AUTHOR: Cecilia Manguerra-Brainard
REVIEW PUBLISHED IN Erlinda Kintanar-Alburo’s column Promdi-wise, Sugbo News
Out of Cebu: Essays and Personal Prose is the newest book of Cecilia “Baby” Manguerra-Brainard, published by the newest press in town, the USC Press. The author, who lives in California, shows how much Cebu is a part of her and her writing. Her saying that “you can take a Filipina out of the Philippines, but you can’t take the Philippines out of a Filipina” may be rephrased “Cebuana out of Cebu” and “Cebu out of a Cebuana.”
The Cebuano reader may have read enough about Magellan in Cebu. But isn’t there always something new to say about any topic? Just as there’s always something “new in old Cebu,” as our tourism ad says. The intriguing thing in an essay in this book about Magellan’s death is the idea that “the native chiefs had conspired to get rid of the European invaders” after all. Humabon emerges, with Enrique’s help, as the hero who bided his time and let the Spanish conquistador “hang himself by his own petard.” We are here invited to look at Magellan’s death not as a result of petty tribal warfare but of a concerted effort by the natives who did not want to be his vassals. There’s also a mini-psychological study of the interpreter Enrique (who is called Makiyong in a local narrative).
For someone who has never been out of Cebu, the book gives a chance to see and taste places. What’s in those places for a Cebuano? A visit, even if second-hand, to Rome and Jerusalem would stir the devout Catholic. A colonial city of Mexico, of course, gives a double reason for fascination: the similarity of its churches and festivals to ours, and the thought that our country was once ruled from there. Walking around San Miguel de Allende shows us what Cebu (maybe Parian) would be like as a future World Heritage Site. Mea culpa, I haven’t even been to the Jesuit House that’s now converted into a museum, a mortal sin for a Cebuano.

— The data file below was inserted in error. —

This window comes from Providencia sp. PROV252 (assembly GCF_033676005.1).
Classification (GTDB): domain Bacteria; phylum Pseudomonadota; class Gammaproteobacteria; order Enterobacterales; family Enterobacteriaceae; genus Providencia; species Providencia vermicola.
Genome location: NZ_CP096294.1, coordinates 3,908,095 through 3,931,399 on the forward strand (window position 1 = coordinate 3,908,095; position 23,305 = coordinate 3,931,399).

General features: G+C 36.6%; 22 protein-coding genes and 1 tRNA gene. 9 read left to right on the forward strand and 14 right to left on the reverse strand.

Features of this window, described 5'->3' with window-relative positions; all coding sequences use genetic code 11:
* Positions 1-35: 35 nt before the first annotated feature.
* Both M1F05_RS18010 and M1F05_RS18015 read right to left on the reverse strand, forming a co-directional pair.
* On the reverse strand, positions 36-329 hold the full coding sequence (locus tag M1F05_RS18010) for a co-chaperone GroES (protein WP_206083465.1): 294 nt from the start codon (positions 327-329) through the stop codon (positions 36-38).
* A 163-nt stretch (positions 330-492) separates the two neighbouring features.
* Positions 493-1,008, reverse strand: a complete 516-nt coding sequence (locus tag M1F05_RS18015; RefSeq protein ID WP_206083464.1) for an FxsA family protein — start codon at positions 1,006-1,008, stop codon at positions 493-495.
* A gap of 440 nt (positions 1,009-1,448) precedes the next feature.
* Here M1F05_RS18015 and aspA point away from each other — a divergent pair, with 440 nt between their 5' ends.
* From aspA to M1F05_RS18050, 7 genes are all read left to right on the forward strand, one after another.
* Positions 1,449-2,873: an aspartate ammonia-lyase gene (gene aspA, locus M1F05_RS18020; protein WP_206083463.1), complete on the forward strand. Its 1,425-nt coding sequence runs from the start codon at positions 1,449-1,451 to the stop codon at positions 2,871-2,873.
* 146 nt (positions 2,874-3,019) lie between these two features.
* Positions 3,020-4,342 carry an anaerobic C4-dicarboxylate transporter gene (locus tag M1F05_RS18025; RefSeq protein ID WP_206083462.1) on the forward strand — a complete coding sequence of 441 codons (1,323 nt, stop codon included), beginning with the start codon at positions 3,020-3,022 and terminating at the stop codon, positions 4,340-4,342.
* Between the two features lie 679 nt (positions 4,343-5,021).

Sagada in the Mountain Province I often thought I would visit myself after the hype about it. My excuse for not going is a weak knee, and the book has reinforced that excuse. Not a country for old women!
Aside from travel tips, I learned other things, too, like the fact that Batangas between 1886 and 1888 was “the sole world supplier of coffee.” I remember vaguely that Lipa was named a Villa by the Spanish queen but wasn’t clear about the reason. This was probably it. Another interesting thing for a feminist like me is that Baby’s grandmother, Remedios Cuenco, became the first woman publisher of the country.
It was fun to read about how Baby “conquered” her husband Lauren with leche flan, and her promise to give coffee flavor to her next one is something I can promise too. There’s more fun and more local color in the nostalgic pieces about growing up. Even if the setting is urban Cebu, this was a Cebu without the condominiums and motorcycle scares. There were agta in the mango trees who are now already rare even in the countryside.
For all of the above, the book is a good read. On top of that, we get “straight from the horse’s mouth” how it was to grow up with, or with the awareness of being, a girl of the Cuenco family. Here is an awesome family, one of the 75 families of distinction that Cebu City is honouring during its Diamond Jubilee as a city this year.